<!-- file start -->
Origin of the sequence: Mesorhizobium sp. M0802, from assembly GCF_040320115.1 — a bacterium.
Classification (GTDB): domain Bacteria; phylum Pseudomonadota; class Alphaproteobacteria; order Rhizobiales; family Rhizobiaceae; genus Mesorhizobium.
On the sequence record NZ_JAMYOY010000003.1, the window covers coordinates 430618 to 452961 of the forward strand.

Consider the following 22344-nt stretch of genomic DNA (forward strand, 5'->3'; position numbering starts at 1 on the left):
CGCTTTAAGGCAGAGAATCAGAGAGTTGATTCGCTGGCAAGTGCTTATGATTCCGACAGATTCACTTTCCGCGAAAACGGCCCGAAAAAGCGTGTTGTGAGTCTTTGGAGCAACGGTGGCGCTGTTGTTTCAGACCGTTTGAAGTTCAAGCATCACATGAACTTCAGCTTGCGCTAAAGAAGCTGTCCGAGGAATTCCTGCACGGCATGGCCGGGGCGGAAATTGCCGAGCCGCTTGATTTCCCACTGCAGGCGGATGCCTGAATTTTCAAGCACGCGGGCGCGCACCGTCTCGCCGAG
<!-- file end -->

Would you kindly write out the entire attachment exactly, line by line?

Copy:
Origin of the sequence: Mesorhizobium sp. M0802, from assembly GCF_040320115.1 — a bacterium.
Classification (GTDB): domain Bacteria; phylum Pseudomonadota; class Alphaproteobacteria; order Rhizobiales; family Rhizobiaceae; genus Mesorhizobium.
On the sequence record NZ_JAMYOY010000003.1, the window covers coordinates 430618 to 452961 of the forward strand.

Consider the following 22344-nt stretch of genomic DNA (forward strand, 5'->3'; position numbering starts at 1 on the left):
CGCTTTAAGGCAGAGAATCAGAGAGTTGATTCGCTGGCAAGTGCTTATGATTCCGACAGATTCACTTTCCGCGAAAACGGCCCGAAAAAGCGTGTTGTGAGTCTTTGGAGCAACGGTGGCGCTGTTGTTTCAGACCGTTTGAAGTTCAAGCATCACATGAACTTCAGCTTGCGCTAAAGAAGCTGTCCGAGGAATTCCTGCACGGCATGGCCGGGGCGGAAATTGCCGAGCCGCTTGATTTCCCACTGCAGGCGGATGCCTGAATTTTCAAGCACGCGGGCGCGCACCGTCTCGCCGAG